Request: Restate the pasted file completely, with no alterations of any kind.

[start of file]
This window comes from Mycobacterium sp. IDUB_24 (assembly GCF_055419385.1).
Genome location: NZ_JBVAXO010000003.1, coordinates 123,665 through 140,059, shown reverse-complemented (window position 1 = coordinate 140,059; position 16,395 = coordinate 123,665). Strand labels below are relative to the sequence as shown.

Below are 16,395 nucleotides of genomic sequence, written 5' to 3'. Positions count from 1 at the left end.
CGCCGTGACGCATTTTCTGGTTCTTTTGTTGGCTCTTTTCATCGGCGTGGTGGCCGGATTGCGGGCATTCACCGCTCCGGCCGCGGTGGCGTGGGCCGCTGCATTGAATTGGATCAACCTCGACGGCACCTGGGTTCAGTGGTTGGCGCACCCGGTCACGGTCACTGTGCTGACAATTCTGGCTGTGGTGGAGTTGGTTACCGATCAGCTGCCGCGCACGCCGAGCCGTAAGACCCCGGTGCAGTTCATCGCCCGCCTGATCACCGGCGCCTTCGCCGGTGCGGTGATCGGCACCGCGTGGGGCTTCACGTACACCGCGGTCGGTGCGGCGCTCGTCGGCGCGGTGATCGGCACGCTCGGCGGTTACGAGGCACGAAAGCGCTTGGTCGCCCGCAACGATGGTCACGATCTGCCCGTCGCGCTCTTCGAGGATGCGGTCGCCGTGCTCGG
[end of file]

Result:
This window comes from Mycobacterium sp. IDUB_24 (assembly GCF_055419385.1).
Genome location: NZ_JBVAXO010000003.1, coordinates 123,665 through 140,059, shown reverse-complemented (window position 1 = coordinate 140,059; position 16,395 = coordinate 123,665). Strand labels below are relative to the sequence as shown.

Below are 16,395 nucleotides of genomic sequence, written 5' to 3'. Positions count from 1 at the left end.
CGCCGTGACGCATTTTCTGGTTCTTTTGTTGGCTCTTTTCATCGGCGTGGTGGCCGGATTGCGGGCATTCACCGCTCCGGCCGCGGTGGCGTGGGCCGCTGCATTGAATTGGATCAACCTCGACGGCACCTGGGTTCAGTGGTTGGCGCACCCGGTCACGGTCACTGTGCTGACAATTCTGGCTGTGGTGGAGTTGGTTACCGATCAGCTGCCGCGCACGCCGAGCCGTAAGACCCCGGTGCAGTTCATCGCCCGCCTGATCACCGGCGCCTTCGCCGGTGCGGTGATCGGCACCGCGTGGGGCTTCACGTACACCGCGGTCGGTGCGGCGCTCGTCGGCGCGGTGATCGGCACGCTCGGCGGTTACGAGGCACGAAAGCGCTTGGTCGCCCGCAACGATGGTCACGATCTGCCCGTCGCGCTCTTCGAGGATGCGGTCGCCGTGCTCGG